of modern times. If this theory is to be accepted, the 
antiquity of hand-wear is apparent, for the Glacial period 
is generally regarded by geologists as having commenced 
some 240,000 years ago. 

This contention, of course, is quite speculative ; but, 
looking at the matter from a human point of view, it 
seems perfectly reasonable to assume that the need of 
protecting the hands, both against cold and against 
rough usage in passing through thickets, etc., must have 
been experienced at a very early stage of human develop- 
ment. This possibly brought about the adoption of 
some kind of rough coverings, rudely fashioned from the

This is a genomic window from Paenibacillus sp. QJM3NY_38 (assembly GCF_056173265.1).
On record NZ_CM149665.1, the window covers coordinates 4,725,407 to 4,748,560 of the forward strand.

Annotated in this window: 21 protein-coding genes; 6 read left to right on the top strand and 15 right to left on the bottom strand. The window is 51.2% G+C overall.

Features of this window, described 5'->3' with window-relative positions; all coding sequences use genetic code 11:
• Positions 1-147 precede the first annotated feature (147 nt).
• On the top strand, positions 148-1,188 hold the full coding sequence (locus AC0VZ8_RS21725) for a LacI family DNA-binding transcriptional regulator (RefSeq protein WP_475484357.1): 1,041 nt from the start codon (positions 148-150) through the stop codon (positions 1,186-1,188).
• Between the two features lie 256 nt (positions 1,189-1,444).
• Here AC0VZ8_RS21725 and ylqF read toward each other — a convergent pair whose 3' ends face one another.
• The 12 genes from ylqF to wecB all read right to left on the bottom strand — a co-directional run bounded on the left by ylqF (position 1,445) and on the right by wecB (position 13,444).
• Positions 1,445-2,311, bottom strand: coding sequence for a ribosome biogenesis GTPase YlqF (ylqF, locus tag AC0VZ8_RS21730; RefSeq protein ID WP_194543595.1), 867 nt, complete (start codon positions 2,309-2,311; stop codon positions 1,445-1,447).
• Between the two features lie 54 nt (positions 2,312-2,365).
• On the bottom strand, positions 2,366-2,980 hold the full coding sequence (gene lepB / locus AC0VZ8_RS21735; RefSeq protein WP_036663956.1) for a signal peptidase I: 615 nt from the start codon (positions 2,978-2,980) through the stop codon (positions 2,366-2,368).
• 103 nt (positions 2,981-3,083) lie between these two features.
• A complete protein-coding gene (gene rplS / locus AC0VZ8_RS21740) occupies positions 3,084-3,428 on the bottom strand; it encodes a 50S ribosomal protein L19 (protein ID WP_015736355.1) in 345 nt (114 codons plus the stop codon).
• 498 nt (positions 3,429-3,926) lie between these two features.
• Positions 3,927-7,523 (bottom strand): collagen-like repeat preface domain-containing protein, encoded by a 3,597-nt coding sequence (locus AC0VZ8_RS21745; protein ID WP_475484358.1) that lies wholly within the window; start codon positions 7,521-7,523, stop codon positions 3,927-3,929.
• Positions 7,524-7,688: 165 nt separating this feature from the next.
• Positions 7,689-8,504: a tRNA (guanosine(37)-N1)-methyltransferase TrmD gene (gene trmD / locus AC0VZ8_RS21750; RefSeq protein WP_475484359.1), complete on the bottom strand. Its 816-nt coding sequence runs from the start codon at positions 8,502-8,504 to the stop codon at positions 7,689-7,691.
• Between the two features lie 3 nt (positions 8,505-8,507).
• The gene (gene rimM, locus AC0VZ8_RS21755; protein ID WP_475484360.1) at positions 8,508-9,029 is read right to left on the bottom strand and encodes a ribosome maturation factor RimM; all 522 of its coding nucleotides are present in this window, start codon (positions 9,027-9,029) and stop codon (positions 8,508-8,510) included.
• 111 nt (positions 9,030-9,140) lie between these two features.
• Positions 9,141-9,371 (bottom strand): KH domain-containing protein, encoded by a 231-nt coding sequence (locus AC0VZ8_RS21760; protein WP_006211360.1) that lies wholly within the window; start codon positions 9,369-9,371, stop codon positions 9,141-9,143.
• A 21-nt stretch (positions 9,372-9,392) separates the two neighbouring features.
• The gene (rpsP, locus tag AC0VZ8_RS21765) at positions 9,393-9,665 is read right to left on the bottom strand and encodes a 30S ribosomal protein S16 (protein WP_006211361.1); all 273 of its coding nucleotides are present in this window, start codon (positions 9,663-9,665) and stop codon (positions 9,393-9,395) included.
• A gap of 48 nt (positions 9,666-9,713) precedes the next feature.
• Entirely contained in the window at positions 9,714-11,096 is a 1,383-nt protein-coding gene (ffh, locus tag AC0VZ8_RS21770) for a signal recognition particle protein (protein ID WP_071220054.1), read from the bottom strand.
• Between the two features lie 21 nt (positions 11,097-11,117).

skins of beasts of the chase, and it is probably in some 
such manner that the first rudimentary gloves came to 

1 



2 GLOVES AND THE GLOVE TRADE 

be invented by our pre-historic ancestors. Support 
for this view of the origin of the glove is provided by the 
fact that crude, fingerless coverings for the hand were 
observed to be in use among the primitive peoples of 
northern latitudes by the earliest Arctic explorers. 

However that may be, coming to the times of which it 
is possible to speak with more certitude, ample evidence 
of the use of hand coverings at an early period of man's 
history is forthcoming from ancient literature. There 
is little doubt that gloves of some kind or another were 
used by the ancient Persians and Greeks. Xenophon 
ridiculed the Persians because they used them in cold 
weather ; while in the " Odyssey," Laertes, the farmer 
king, is described as wearing some form of covering to 
protect his hands from thorns. Whether the glove was